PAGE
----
The tide of Spring
arrives like waves
climbing up the beach;
advance, retreat,
advance, retreat…

Holiday Elfje – Breathing

a day
river water comes,
goes, in…out; tide

* * * * * * * * * * * *
As promised, over the next couple of weeks I shall share the short-form poetry that I wrote while I was away. With the exception of this Elfje they were inspired by events during that time so I will post them here in chronological order – apart from Monday’s Haiku, which records an event towards the end of my holiday.



Strong winds blow against
strong tide, pushing up large waves.
We plough through the spray.


October begins.
Summer’s ebb quickens.
Autumn takes the flood tide.


Is that the first flower
I see on the Forsythia?
Though Winter may be lingering
it can’t hold back the tide of Spring.

East Wind

The east wind blows cold.
Above the grey clouds billow,
below the rippling tide rolls in,
the boats rock in their marina berths,
no sea birds call;
all have fled inshore.


Winter and spring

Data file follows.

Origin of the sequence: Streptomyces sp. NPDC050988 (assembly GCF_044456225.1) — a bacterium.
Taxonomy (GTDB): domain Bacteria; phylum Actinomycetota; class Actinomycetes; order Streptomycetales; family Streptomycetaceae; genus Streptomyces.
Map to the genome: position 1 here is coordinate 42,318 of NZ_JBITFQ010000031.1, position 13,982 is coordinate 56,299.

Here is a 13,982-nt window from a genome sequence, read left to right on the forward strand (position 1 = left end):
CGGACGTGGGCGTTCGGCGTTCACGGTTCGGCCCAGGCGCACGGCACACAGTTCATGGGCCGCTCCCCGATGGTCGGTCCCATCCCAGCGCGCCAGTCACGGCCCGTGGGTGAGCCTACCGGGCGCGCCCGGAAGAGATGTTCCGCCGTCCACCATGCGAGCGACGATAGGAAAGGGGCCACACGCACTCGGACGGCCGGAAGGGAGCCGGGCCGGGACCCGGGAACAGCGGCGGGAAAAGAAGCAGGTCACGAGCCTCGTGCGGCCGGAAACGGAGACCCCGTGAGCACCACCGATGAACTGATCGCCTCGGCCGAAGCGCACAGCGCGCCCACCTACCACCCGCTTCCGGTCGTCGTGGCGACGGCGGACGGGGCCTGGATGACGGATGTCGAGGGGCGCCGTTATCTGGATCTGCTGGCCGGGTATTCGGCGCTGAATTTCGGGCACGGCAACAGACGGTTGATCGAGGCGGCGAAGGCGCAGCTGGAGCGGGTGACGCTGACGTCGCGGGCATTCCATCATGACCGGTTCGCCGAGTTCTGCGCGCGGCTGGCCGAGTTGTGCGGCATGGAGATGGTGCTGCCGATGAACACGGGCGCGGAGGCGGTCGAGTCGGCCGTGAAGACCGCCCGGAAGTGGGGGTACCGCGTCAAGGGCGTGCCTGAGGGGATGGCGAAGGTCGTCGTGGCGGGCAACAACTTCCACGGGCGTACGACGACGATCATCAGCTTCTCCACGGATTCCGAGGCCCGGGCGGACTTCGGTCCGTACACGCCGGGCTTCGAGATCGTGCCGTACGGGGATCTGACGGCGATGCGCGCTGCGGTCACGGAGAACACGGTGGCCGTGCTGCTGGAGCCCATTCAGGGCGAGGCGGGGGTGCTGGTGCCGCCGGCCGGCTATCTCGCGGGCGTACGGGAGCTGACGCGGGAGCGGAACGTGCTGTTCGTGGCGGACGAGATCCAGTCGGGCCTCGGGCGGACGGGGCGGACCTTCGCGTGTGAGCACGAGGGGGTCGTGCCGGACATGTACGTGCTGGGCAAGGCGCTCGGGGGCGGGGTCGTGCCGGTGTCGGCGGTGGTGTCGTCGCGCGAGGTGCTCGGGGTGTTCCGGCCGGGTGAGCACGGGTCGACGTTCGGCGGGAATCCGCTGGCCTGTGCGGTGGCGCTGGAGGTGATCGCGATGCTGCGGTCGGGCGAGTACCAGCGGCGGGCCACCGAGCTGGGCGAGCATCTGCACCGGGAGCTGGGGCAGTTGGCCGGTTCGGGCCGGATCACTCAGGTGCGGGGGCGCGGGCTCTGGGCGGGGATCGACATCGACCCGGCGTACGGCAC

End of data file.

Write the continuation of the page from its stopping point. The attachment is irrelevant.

ebb and flow
like the tide on a
rock strewn shore.

The Tide Returns

Under a leaden sky the tide returns.
Breeze-blown ripples eddy and swirl,
inexorably creeping, spreading onwards,
an invading horde of multi-legged spiders,
grappling at mud banks, hauling upwards.
In time the land will rally, repelling boarders.

With the Tide

A pale and hazy sun filters weakly
through a layer of cream and grey gauze clouds
as we lazily sail along the coast
with the tide.

Secret Water

In the early morning light,
silent and still, no breath of wind,
the tide creeps in to claim once more
the creeks and saltings at the land’s back door.

* * * * * * * * * * * * * * *

Secret Water is the name Arthur Ransome of “Swallows & Amazons” gave to the Walton Backwaters, an area of tidal creeks and saltings where the North Sea floods in behind Walton-on-the Naze, Essex, below Harwich. It is a beautiful, quiet and unspoilt area and one of our favorite sailing haunts. We recently spent a couple of nights here and left with the tide early in the morning to return to our home berth.

To find out more about Arthur Ransome visit The Arthur Ransome Society here and the Nancy Blackett Trust here.

Site content copyright of Elizabeth Leaper (Libby).

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